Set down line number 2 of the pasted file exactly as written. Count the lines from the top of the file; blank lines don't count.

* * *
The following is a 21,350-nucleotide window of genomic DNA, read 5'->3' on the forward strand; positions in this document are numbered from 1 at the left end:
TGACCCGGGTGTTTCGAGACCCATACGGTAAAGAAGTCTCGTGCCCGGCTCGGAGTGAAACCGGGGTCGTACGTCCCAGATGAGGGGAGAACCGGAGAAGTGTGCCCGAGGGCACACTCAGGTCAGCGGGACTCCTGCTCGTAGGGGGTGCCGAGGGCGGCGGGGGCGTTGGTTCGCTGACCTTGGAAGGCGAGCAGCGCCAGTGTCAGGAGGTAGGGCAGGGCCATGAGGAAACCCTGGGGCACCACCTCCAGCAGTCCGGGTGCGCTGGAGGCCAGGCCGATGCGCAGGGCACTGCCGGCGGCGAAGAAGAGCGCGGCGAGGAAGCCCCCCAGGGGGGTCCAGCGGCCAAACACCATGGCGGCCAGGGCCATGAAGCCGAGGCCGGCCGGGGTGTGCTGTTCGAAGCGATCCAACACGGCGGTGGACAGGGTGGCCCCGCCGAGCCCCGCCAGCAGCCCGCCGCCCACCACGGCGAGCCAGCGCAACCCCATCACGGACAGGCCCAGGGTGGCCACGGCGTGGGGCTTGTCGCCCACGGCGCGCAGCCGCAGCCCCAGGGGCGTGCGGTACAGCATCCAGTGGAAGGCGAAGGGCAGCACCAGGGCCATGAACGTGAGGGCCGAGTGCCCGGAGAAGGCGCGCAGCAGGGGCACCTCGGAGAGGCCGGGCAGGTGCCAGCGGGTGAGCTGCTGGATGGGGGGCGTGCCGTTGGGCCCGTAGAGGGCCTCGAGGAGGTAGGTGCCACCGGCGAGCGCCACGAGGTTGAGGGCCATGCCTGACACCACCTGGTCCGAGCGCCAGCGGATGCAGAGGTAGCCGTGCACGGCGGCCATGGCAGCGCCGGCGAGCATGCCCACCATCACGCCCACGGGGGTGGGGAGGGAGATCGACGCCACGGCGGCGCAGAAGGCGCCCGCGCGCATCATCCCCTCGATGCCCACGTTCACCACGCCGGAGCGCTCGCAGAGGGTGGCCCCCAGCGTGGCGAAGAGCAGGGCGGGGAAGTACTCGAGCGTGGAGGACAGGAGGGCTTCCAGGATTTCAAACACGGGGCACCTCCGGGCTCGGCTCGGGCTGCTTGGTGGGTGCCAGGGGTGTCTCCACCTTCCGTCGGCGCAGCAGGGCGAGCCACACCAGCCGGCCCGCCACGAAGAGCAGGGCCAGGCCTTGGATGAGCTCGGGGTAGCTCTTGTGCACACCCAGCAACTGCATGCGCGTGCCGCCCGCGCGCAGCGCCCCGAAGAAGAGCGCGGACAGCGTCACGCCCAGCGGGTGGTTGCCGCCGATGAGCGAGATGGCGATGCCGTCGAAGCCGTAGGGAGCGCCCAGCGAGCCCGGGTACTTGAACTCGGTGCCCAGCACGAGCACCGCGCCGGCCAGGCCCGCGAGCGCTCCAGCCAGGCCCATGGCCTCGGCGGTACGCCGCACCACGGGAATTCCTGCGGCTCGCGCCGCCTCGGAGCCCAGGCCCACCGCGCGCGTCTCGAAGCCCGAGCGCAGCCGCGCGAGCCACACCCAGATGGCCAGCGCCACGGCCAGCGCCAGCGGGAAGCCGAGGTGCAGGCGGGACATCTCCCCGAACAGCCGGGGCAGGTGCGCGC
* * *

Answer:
TGACCCGGGTGTTTCGAGACCCATACGGTAAAGAAGTCTCGTGCCCGGCTCGGAGTGAAACCGGGGTCGTACGTCCCAGATGAGGGGAGAACCGGAGAAGTGTGCCCGAGGGCACACTCAGGTCAGCGGGACTCCTGCTCGTAGGGGGTGCCGAGGGCGGCGGGGGCGTTGGTTCGCTGACCTTGGAAGGCGAGCAGCGCCAGTGTCAGGAGGTAGGGCAGGGCCATGAGGAAACCCTGGGGCACCACCTCCAGCAGTCCGGGTGCGCTGGAGGCCAGGCCGATGCGCAGGGCACTGCCGGCGGCGAAGAAGAGCGCGGCGAGGAAGCCCCCCAGGGGGGTCCAGCGGCCAAACACCATGGCGGCCAGGGCCATGAAGCCGAGGCCGGCCGGGGTGTGCTGTTCGAAGCGATCCAACACGGCGGTGGACAGGGTGGCCCCGCCGAGCCCCGCCAGCAGCCCGCCGCCCACCACGGCGAGCCAGCGCAACCCCATCACGGACAGGCCCAGGGTGGCCACGGCGTGGGGCTTGTCGCCCACGGCGCGCAGCCGCAGCCCCAGGGGCGTGCGGTACAGCATCCAGTGGAAGGCGAAGGGCAGCACCAGGGCCATGAACGTGAGGGCCGAGTGCCCGGAGAAGGCGCGCAGCAGGGGCACCTCGGAGAGGCCGGGCAGGTGCCAGCGGGTGAGCTGCTGGATGGGGGGCGTGCCGTTGGGCCCGTAGAGGGCCTCGAGGAGGTAGGTGCCACCGGCGAGCGCCACGAGGTTGAGGGCCATGCCTGACACCACCTGGTCCGAGCGCCAGCGGATGCAGAGGTAGCCGTGCACGGCGGCCATGGCAGCGCCGGCGAGCATGCCCACCATCACGCCCACGGGGGTGGGGAGGGAGATCGACGCCACGGCGGCGCAGAAGGCGCCCGCGCGCATCATCCCCTCGATGCCCACGTTCACCACGCCGGAGCGCTCGCAGAGGGTGGCCCCCAGCGTGGCGAAGAGCAGGGCGGGGAAGTACTCGAGCGTGGAGGACAGGAGGGCTTCCAGGATTTCAAACACGGGGCACCTCCGGGCTCGGCTCGGGCTGCTTGGTGGGTGCCAGGGGTGTCTCCACCTTCCGTCGGCGCAGCAGGGCGAGCCACACCAGCCGGCCCGCCACGAAGAGCAGGGCCAGGCCTTGGATGAGCTCGGGGTAGCTCTTGTGCACACCCAGCAACTGCATGCGCGTGCCGCCCGCGCGCAGCGCCCCGAAGAAGAGCGCGGACAGCGTCACGCCCAGCGGGTGGTTGCCGCCGATGAGCGAGATGGCGATGCCGTCGAAGCCGTAGGGAGCGCCCAGCGAGCCCGGGTACTTGAACTCGGTGCCCAGCACGAGCACCGCGCCGGCCAGGCCCGCGAGCGCTCCAGCCAGGCCCATGGCCTCGGCGGTACGCCGCACCACGGGAATTCCTGCGGCTCGCGCCGCCTCGGAGCCCAGGCCCACCGCGCGCGTCTCGAAGCCCGAGCGCAGCCGCGCGAGCCACACCCAGATGGCCAGCGCCACGGCCAGCGCCAGCGGGAAGCCGAGGTGCAGGCGGGACATCTCCCCGAACAGCCGGGGCAGGTGCGCGC